Home > Cinsault (Cinsaut), wine quiz > Weekly Wine Quiz #91: Grape Trivia – Cinsault

Weekly Wine Quiz #91: Grape Trivia – Cinsault

February 1, 2014 Leave a comment Go to comments

 

Cinsault Grapes. Source: Wikipedia

Cinsault Grapes. Source: Wikipedia

The Wine Quiz series is not meant to intimidate. The whole idea here is to have fun and learn something new. When answering the questions, it is fully encouraged to use all available sources of information, including Google or any other search engine. There are no embarrassing answers – the most embarrassing thing is not giving it a try…

Welcome to the weekend and your new wine quiz!

We are continuing our grape trivia series, with the focus still on the red grapes, and today’s subject is Cinsault – for the French purists, we should drop an “l” there and call the grape Cinsaut.

At first, I wanted to call Cinsault an “unsung hero”, but I don’t think it would be the right way to put it. Yes, about 20 years ago, Cinsault plantings in France were exceeding those of Cabernet Sauvignon – but this was 20 years ago. Cinsault is best known for 2 things: it is a blending grape in many of the Rosé wines in Provence and Languedoc, and it is a father (or mother, if you prefer) of Pinotage – the unique South African grape we talked about last time. Cinsault is a black-skinned, early ripening grape which has a tendency to overproduce, easily yielding 6 – 10 tons of grapes per acre (high yield typically means less flavor in each grape). When the yield is controlled at 2 – 4 tons, Cinsault produces very aromatic, fragrant grapes. Cinsault grapes also naturally low in tannin but impart good color, which makes them well suited for Rosé production.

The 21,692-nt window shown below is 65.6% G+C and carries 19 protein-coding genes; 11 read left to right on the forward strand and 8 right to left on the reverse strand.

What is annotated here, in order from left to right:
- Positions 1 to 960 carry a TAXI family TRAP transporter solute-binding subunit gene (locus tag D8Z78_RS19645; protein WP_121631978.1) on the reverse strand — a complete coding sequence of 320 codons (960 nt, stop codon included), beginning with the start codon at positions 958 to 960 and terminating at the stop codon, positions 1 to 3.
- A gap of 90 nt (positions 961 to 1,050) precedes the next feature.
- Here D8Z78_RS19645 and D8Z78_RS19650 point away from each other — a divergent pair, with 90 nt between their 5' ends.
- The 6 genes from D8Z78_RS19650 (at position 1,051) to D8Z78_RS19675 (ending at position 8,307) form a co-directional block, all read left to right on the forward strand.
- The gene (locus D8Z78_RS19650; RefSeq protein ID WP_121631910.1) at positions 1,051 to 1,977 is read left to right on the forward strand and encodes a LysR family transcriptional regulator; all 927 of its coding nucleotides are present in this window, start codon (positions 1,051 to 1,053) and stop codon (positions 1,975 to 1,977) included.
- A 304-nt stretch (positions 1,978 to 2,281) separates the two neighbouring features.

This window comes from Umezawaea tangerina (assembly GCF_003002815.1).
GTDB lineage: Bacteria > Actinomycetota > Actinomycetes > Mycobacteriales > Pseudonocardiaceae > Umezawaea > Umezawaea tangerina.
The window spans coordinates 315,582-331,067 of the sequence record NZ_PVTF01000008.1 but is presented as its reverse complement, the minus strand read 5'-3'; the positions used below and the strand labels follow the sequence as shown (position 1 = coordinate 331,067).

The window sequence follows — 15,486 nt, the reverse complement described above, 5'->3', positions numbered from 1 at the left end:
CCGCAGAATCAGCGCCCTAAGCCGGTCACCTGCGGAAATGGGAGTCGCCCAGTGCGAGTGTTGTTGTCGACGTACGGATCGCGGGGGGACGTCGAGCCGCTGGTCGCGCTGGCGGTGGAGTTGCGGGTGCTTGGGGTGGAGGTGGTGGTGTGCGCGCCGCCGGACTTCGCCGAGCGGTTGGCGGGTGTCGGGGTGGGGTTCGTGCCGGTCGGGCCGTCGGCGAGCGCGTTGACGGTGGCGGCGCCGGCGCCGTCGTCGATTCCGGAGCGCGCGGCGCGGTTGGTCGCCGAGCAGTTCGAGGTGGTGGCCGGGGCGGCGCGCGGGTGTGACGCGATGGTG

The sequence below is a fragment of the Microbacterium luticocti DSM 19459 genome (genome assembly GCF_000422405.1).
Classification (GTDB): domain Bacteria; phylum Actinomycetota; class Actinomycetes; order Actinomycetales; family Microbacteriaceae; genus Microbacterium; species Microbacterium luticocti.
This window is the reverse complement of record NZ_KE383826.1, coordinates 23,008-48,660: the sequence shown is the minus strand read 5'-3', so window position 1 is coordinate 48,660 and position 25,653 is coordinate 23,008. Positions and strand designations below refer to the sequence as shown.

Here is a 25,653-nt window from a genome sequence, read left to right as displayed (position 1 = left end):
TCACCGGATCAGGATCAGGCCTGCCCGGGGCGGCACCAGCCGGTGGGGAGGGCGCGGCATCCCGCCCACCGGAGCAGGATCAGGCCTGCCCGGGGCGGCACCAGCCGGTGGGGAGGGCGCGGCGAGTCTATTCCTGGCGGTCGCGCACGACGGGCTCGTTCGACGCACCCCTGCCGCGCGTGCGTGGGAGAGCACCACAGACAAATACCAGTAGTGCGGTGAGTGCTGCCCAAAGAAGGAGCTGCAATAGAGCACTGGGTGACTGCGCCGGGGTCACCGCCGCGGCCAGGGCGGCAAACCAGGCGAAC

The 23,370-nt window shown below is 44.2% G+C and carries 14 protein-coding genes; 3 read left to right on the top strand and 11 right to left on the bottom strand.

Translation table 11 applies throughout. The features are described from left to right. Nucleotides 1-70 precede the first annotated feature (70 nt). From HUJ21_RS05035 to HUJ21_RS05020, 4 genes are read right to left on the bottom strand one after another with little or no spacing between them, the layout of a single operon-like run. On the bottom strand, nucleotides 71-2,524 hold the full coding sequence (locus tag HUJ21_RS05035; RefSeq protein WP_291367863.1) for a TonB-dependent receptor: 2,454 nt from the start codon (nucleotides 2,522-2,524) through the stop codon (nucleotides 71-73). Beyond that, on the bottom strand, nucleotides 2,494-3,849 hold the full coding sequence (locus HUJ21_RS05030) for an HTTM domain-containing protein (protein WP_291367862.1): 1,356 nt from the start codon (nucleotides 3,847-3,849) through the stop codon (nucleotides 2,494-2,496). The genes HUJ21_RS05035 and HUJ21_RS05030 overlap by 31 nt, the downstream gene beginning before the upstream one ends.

While the biggest Cinsault plantings are still located in France, the grape is growing all other the world – Algeria, Chile, Italy, Morocco, South Africa, Turkey, United States and number of other countries have Cinsault plantings. What is interesting to note that today, when winemakers are constantly in the quest to produce unique and different wines, the  single grape red (!) Cinsault bottlings from Chile, South Africa and the United States from the last few vintages have wine critics and writers rave about beautiful, fresh and elegant characteristics of the wines. I think we didn’t see the last of Cinsault yet.

And now, to the quiz!

Q1: Name 3 grapes, traditional blending partners of Cinsault in Provençal Rosé

Q2: In which US state the history of winemaking is associated with Cinsault?

a. Oregon

b. Texas

c. Virginia

d. Washington

Q3: The oldest continuously producing Cinsault vineyard in the world is located in:

a. Algeria

b. France

c. South Africa

d. United States

Q4: True or False: Cinsault is one of the 30 most planted grapes in the world

Q5: Considering Cinsault plantings worldwide, sort the countries below from the largest area plantings to the lowest:

a. Algeria

b. France

c. Morocco

d. South Africa

Good luck, enjoy the quiz and your weekend! Cheers!

  1. February 1, 2014 at 11:46 am

    I love the quizzes going to try to answer some of the questions, did some research:
    1. grenache,syrah, mourvedre. 2. Washington 3. France 4. guessing true 5. Algeria, Morocco, France, south africa.
    Welll, I tried!!

    • talkavino
      February 1, 2014 at 11:59 am

      Excellent work, Suzanne, thanks for playing! My answers are coming on Wednesday.

  1. February 5, 2014 at 8:37 am
  2. June 28, 2014 at 9:19 am

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